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Post- Super Tuesday

Image Credit: AP Photos via Politico

The media essentially called the GOP nomination over after Rick Santorum’s announcement that he was suspending his campaign shortly after the April 3rd primaries, where he lost to Mitt Romney in all 3 states. From March 13th to April 3rd eight primaries occurred, but for the purpose of this project we’ll leave out Puerto Rico, the District of Columbia, Louisiana and Maryland to instead focus on the remaining 4 states that had Independent voter data and open or semi-closed primaries.

Santorum claimed victories in the 2 southern states (Alabama and Mississippi) and Romney was the clear winner in the Midwestern states (Illinois and Wisconsin).  In Alabama, 24% of voters polled by CBS News identified themselves as Independent or something else and of those, 33% voted for Santorum.  In Mississippi, far fewer voters (16%) claimed that they normally voted as Independents or something else and of those Santorum took the lead by just 1 point with 29% over Romney’s 28%.  Just over a quarter of those polled in Illinois (26%) checked off Independent, but of those voters, nearly half voted for Romney (44%).  Wisconsin also saw higher figures with 30% identifying as Independents or something else and 38% selecting Romney as their top choice.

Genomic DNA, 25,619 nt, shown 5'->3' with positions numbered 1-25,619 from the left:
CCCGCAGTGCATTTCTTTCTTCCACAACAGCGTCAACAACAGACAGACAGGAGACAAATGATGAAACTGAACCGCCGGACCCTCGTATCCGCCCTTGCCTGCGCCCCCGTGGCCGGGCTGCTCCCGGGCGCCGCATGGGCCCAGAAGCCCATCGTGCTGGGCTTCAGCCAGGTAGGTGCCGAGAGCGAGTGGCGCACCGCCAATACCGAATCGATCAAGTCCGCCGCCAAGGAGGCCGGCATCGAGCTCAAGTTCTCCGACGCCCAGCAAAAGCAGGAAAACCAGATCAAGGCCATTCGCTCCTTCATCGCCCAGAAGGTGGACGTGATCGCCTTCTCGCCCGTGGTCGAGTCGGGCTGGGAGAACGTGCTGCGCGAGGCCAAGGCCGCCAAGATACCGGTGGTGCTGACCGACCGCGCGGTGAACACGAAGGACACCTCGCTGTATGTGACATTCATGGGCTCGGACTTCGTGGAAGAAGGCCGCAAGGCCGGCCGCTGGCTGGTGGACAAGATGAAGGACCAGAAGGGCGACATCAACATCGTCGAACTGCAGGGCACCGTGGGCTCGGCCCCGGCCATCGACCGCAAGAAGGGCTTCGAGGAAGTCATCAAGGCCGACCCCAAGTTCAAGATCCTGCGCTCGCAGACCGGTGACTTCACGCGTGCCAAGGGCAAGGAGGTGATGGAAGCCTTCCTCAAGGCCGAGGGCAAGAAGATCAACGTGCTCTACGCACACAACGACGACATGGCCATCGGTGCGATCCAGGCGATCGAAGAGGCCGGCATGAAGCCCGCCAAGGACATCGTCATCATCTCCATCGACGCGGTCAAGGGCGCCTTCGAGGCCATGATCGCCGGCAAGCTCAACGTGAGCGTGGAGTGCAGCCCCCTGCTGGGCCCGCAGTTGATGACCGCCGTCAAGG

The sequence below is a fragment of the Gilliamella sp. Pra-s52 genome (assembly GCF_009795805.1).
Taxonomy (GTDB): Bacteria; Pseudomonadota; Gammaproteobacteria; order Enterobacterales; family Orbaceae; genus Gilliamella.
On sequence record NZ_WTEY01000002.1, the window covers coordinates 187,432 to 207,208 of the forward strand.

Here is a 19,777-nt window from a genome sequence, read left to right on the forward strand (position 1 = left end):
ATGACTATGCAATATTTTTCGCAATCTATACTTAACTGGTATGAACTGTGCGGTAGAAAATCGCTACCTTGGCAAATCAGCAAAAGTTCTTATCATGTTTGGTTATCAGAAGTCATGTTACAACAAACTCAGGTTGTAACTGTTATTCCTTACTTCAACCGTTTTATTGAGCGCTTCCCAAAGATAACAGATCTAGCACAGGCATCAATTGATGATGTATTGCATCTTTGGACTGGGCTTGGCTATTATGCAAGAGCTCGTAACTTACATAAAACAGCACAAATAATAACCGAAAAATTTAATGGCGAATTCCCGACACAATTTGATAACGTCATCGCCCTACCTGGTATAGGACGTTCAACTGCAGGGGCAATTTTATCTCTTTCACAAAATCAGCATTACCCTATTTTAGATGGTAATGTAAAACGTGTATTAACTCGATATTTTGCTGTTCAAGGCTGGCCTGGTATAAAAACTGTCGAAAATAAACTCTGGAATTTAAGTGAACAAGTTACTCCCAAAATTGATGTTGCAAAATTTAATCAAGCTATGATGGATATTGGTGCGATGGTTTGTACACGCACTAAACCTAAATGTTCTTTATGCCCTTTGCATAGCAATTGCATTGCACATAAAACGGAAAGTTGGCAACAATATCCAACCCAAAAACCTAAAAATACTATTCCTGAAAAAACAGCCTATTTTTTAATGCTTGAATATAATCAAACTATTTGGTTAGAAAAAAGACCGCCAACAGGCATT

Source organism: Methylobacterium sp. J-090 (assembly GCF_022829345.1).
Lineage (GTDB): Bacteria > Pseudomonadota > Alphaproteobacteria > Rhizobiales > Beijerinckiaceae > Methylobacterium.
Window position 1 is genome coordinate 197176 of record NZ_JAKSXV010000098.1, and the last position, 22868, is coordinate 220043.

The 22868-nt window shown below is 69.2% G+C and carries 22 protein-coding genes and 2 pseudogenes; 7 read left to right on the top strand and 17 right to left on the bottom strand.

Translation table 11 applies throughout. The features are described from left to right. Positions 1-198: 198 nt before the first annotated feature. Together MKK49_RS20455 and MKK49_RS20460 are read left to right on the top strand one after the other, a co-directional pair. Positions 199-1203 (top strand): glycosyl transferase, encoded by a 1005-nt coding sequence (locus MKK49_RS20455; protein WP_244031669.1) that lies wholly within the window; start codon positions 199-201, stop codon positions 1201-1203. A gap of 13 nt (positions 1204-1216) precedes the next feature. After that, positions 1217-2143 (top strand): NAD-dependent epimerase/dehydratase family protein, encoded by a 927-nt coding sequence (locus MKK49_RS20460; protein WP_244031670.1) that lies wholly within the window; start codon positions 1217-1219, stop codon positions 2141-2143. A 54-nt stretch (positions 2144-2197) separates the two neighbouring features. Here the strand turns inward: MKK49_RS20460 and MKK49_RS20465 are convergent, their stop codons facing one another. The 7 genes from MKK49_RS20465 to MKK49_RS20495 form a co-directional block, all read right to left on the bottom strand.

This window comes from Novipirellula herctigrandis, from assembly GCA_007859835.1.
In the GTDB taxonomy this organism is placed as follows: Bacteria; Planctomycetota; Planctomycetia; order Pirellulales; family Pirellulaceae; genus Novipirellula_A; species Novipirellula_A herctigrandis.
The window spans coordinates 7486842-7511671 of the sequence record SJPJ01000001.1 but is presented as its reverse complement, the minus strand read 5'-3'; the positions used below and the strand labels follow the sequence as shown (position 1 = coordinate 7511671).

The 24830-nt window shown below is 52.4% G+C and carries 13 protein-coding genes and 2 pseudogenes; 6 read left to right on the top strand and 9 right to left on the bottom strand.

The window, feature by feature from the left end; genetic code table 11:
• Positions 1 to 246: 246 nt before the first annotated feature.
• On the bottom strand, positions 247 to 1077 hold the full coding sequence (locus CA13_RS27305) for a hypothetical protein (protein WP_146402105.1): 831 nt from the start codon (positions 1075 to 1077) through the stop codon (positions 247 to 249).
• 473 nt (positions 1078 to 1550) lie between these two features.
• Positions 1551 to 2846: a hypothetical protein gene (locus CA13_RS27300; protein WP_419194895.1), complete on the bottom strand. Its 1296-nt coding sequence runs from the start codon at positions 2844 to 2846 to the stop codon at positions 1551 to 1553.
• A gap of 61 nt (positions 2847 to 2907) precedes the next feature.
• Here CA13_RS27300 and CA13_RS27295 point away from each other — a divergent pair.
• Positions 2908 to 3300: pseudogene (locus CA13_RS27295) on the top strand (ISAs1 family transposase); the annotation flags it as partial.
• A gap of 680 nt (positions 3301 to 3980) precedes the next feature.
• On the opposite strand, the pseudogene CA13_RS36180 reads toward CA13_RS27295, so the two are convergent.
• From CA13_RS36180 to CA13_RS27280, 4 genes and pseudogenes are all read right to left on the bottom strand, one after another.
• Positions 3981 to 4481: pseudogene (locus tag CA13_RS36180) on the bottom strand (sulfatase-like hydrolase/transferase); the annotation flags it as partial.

It’s hard to say how much of an impact these “purple” voters had during the primaries, but it’s safe to say that the majority tended to vote with their states.  The Southern states usually have stronger conservative values, so the clear choice would be Rick Santorum.  In the Midwestern states of Illinois and Wisconsin, these voters once again appeared to vote with their states by choosing a more moderate candidate.

There is no doubt that the independent vote matters and will play a crucial role during the general election when Obama and Romney fight to win this elusive voting bloc’s approval. According to the moderate think take “Third Way”,  Independent voters will make up the biggest portion of the electorate in 2012 than in any election since 1976.  More importantly, among the twelve likely battleground states, eight have partisan registration.   According to another report released by Third Way,  “the number of Independents is up 3.4% in those states—while Democrats have dropped 5.4% and Republicans have fallen by 3.1%.”

Independents Day 2012 [Infographic]

For more on the analysis of the Independent voter and a prediction of the 2012 process, click here for an interview with Professor Danny Hayes at American University.

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